The task is three-fold:
I'll be showing the French bustle, also called an under-bustle. It looks a bit like the robe a la polonaise and works well with dresses that have details at the top of the skirt. I like it especially when the train is full and long; when the train is not very full, the French bustle starts looking more like the bride went to the bathroom and caught her skirt in her undies...
When a simple, ten-minute alteration can turn a dud of a garment into a win, and make the wearer feel great, I am super happy. While visiting my sister, I worked with her to alter some items in her wardrobe so they'd highlight her beauty. The biggest problem she faces, like many small but busty women, is that any Ready To Wear (RTW) shirt which fits her bosom will bag out in other places. In my sister's case, the bagging happens in her back. So though she has a great figure, she puts on a shirt and feels sloppy and disheveled.
A simple alteration, today. My client had a shift dress with spaghetti straps. The top of the dress had a ruffle over the bosom, which was sewn right-sides-together to the neck and arm holes, then turned right side out, thus finishing the neck and arm-holes and hiding all the raw edges under the ruffle. Simple and cute. The problem: the straps were too long for the wearer!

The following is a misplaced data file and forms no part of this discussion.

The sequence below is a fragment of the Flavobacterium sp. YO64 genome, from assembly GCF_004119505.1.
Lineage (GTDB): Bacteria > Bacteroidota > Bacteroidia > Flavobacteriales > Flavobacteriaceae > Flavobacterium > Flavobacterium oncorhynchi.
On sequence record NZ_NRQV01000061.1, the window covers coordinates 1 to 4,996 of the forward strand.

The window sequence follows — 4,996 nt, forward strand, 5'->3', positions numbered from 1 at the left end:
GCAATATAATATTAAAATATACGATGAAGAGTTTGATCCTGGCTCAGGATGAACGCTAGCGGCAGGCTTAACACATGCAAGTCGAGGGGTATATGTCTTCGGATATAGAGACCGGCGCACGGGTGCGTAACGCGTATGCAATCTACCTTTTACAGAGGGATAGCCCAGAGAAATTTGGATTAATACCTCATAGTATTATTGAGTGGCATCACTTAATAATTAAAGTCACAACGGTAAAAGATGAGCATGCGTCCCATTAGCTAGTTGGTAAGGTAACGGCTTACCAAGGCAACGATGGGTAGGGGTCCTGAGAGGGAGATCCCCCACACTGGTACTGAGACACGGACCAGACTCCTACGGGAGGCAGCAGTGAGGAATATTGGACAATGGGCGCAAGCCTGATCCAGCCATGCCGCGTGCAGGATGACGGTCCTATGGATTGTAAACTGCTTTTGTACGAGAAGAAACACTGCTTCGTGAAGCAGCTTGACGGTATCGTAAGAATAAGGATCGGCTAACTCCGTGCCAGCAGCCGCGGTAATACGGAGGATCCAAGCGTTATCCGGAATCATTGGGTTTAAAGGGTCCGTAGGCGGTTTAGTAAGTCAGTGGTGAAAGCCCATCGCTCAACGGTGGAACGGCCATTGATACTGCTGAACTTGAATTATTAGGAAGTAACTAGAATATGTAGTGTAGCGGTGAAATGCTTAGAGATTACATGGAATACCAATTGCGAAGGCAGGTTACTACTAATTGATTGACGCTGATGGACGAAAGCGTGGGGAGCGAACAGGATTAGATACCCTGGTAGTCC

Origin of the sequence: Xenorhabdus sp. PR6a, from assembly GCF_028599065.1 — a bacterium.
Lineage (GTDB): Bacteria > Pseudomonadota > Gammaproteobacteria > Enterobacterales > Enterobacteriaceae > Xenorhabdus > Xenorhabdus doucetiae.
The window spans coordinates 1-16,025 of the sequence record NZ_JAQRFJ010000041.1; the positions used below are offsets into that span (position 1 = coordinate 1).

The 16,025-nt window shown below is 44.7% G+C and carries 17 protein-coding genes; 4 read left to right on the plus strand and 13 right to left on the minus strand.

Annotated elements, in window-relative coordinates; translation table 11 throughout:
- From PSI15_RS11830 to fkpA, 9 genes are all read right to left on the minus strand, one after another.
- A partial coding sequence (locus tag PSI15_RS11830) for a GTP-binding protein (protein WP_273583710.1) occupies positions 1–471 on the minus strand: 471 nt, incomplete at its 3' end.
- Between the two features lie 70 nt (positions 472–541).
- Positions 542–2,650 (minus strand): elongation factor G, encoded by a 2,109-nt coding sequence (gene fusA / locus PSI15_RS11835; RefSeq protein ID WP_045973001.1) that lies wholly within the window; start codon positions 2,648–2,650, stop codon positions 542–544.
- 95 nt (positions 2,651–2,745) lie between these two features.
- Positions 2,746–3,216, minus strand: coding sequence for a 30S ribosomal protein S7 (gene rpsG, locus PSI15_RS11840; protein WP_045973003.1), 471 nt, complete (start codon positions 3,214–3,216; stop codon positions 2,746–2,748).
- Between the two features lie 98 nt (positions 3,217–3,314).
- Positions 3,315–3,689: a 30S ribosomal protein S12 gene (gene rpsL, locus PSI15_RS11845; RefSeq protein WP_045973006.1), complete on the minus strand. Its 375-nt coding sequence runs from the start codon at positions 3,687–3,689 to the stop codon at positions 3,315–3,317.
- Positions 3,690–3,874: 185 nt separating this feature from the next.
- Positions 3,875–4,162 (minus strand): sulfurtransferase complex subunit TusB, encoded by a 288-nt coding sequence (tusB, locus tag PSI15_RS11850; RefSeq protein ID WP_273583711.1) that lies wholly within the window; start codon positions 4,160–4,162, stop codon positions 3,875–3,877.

"Adaptive clothing" is the term for clothes which are designed for use by disabled people. The goal is to look like regular clothes, but to have adaptations that either make them easier to don, safer and more comfortable to wear in wheelchairs, or more practical for caregivers. By their nature, adaptive clothes can be unique to the individual. Recently, a friend came to me with a particular need: a man whose Parkinson's makes it difficult to get the narrow ends of his pants legs over his feet (even if you sit to do it, it still requires balance and co-ordination). She asked if I could install zippers in the bottom of the pant legs so he could unzip them, get them on, and then zip them down? I said of course!
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